Britishvolt commits to lithium-ion gigafactory in England

11 December 2020

11 December 2020

UK firm Britishvolt has decided on Blyth, Northumberland as the location for its gigafactory. The plant is based on a £2.6 billion investment and will produce more than 300,000 lithium-ion batteries for the UK automotive sector.

The decision on the location is something of a surprise as the firm signed a memorandum of understanding with the Welsh government back in the summer with interest in the former RAF base at Bro Tathan, Vale of Glamorgan, in South Wales.

The Northumberland factory will be built on a 95-hectare site, where a former power station was located. It will use renewable energy, including the potential to use hydro-electric power generated in Norway, and transmitted 447 miles under the North Sea via the world’s longest inter-connector from the North Sea Link project.

Britishvolt expects to employ up to 3,000 staff by the final phase of the project in 2027. Overall, the facility will directly and indirectly provide 8,000 jobs. The plant is considered strategically important to the UK’s automotive industry as the shift is made to electric driving and a more sustainable automotive sector. The company noted that construction of the gigafactory is one of the key pillars of Prime Minister Boris Johnson’s, 10-point plan for the country’s green recovery and an important step to a net-zero economy by 2050.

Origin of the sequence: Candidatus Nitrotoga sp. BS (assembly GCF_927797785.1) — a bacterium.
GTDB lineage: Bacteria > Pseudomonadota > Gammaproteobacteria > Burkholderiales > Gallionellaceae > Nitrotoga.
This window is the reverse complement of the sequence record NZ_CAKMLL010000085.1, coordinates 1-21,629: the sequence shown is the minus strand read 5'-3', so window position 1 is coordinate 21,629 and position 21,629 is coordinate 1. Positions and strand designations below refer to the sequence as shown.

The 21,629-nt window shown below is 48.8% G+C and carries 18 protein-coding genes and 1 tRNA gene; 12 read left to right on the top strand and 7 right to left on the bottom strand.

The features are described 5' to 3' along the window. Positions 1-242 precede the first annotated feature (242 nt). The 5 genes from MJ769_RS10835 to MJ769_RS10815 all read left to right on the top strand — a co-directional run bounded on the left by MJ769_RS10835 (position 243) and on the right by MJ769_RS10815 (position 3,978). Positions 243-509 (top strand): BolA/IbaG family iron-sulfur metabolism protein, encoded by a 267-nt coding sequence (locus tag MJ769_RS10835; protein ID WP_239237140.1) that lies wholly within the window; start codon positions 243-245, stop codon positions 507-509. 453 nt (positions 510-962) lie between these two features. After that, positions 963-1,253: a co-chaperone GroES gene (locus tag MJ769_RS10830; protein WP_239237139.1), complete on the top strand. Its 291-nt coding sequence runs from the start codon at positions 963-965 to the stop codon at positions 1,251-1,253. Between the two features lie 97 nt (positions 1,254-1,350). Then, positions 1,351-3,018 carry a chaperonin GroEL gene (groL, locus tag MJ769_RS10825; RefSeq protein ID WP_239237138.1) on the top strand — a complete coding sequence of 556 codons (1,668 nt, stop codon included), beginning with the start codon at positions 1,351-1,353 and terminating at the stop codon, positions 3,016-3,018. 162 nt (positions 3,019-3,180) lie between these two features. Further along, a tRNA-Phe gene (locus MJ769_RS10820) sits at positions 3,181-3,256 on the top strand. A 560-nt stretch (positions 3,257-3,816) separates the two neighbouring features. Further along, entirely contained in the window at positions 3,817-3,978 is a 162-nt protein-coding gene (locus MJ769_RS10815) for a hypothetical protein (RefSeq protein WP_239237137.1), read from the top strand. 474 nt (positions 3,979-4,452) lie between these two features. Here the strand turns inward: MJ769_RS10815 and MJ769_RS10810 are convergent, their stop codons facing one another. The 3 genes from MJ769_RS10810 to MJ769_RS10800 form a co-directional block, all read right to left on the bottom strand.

Britishvolt CEO Orral Nadjari commented: ‘We are delighted to have secured this site in Blyth. This is a tremendous moment both for Britishvolt and UK industry. Now we can really start the hard work and begin producing lithium-ion batteries for future electrified vehicles in just three years. It is crucial for the UK automotive industry and for the entire economy that we are able to power the future. The sooner we start the better.’

Battery-manufacturing momentum

There has been an increase in activity in Europe regarding establishing battery factories for the electric-vehicle market, with companies and governments supporting strategic initiatives. There have been recent developments in Germany and France, and now the Britishvolt decision in the UK. These moves underline the importance of establishing reliable battery production in Europe for the automotive industry, and as part of green and sustainability commitments.